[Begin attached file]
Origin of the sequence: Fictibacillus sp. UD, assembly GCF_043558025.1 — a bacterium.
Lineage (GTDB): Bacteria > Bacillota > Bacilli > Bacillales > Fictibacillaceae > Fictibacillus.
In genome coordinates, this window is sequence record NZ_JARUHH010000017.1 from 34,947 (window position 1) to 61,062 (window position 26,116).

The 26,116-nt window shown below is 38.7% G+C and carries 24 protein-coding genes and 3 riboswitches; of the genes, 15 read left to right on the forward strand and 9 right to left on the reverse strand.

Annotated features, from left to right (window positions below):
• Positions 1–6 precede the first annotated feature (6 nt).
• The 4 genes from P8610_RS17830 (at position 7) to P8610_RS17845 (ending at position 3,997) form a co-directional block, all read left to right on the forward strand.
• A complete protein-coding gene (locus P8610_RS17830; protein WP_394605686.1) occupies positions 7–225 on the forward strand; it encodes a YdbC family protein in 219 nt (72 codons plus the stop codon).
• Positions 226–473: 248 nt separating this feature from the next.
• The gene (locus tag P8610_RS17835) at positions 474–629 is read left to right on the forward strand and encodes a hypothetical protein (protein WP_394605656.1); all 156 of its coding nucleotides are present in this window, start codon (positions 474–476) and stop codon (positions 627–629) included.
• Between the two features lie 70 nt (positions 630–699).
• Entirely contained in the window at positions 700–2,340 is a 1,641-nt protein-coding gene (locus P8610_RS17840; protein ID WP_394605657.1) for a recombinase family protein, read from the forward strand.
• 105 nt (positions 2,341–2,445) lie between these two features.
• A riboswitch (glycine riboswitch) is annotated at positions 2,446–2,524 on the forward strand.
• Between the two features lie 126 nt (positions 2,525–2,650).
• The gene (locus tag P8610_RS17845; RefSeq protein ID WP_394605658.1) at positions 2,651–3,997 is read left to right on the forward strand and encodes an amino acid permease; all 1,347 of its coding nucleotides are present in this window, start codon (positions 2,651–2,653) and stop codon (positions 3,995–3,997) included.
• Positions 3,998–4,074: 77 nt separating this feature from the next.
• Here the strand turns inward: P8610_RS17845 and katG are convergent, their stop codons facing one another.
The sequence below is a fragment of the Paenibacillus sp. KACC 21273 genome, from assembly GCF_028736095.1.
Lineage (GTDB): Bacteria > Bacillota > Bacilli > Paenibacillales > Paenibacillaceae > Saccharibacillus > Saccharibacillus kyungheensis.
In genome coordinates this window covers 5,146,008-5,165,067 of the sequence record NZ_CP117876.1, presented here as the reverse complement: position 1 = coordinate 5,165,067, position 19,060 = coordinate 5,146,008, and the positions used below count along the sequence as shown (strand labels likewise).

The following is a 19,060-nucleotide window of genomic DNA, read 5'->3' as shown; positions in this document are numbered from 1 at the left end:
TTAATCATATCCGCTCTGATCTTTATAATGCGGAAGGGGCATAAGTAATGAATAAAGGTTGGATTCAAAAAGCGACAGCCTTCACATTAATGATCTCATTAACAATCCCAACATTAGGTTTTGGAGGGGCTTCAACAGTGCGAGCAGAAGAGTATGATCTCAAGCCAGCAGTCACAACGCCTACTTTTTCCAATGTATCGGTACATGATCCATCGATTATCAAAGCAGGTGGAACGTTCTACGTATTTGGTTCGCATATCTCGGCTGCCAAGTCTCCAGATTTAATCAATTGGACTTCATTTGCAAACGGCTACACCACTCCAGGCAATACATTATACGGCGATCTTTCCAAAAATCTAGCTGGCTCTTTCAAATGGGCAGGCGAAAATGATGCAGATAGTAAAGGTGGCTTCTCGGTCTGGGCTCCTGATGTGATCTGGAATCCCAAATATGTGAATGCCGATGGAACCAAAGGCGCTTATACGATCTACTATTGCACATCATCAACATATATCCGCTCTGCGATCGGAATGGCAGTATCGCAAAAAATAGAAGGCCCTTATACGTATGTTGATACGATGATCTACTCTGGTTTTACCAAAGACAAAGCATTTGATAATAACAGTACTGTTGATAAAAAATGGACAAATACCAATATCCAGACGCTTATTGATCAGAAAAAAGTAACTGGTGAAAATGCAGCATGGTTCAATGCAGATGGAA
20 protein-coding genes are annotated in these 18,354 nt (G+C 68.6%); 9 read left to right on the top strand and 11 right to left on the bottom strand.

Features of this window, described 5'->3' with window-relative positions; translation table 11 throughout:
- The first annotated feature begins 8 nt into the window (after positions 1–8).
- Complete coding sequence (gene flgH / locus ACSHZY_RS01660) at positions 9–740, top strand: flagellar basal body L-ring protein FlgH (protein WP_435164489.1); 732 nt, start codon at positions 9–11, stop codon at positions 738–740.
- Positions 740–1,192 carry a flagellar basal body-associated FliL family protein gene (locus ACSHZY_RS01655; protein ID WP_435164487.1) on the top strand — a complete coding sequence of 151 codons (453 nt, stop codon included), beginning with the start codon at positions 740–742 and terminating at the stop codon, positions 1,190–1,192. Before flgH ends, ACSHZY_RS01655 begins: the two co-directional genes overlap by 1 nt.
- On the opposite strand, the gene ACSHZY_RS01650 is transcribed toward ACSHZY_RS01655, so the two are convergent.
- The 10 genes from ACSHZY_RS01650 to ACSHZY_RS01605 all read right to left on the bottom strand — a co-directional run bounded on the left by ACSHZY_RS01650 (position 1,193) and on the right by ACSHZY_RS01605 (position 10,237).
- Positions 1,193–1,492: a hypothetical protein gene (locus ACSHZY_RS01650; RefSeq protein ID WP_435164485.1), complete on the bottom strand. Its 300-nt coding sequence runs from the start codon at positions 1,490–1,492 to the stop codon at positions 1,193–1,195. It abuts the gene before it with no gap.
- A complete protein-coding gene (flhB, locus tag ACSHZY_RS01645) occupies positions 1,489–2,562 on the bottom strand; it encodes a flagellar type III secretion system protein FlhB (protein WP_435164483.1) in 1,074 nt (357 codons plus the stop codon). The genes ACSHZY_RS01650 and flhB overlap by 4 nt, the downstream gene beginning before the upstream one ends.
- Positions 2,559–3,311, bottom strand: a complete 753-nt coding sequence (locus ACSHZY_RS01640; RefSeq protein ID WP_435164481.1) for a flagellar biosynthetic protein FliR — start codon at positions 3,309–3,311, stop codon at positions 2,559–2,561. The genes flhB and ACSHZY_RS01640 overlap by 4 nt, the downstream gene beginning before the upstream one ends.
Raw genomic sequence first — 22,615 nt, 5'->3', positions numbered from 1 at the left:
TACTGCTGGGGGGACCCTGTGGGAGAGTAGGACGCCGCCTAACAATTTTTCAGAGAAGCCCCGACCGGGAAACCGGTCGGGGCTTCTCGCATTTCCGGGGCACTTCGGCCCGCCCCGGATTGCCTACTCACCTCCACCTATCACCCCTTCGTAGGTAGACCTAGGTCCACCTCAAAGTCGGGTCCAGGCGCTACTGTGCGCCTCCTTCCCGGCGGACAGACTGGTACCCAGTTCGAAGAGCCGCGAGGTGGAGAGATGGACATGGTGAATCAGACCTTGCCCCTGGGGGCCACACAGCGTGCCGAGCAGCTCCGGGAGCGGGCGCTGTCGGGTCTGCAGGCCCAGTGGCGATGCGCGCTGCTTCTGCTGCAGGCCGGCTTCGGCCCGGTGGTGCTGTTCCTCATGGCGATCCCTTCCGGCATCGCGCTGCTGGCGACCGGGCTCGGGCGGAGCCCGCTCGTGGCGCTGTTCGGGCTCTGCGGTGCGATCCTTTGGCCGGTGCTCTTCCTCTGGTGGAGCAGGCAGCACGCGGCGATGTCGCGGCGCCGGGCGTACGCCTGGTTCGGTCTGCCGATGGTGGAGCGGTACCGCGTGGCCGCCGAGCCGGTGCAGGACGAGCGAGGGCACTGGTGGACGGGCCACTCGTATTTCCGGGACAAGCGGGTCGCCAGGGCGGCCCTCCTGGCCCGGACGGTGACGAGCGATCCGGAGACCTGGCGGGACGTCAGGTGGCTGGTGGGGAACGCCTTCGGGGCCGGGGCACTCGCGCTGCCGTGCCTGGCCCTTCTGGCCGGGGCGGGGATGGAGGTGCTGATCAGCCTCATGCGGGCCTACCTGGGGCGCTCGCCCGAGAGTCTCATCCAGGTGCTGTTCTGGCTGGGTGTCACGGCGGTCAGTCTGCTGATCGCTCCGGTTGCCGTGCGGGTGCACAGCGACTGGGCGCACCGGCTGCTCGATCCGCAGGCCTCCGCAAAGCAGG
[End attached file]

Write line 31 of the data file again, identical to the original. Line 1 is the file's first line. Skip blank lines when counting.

- Positions 1,193–1,492: a hypothetical protein gene (locus ACSHZY_RS01650; RefSeq protein ID WP_435164485.1), complete on the bottom strand. Its 300-nt coding sequence runs from the start codon at positions 1,490–1,492 to the stop codon at positions 1,193–1,195. It abuts the gene before it with no gap.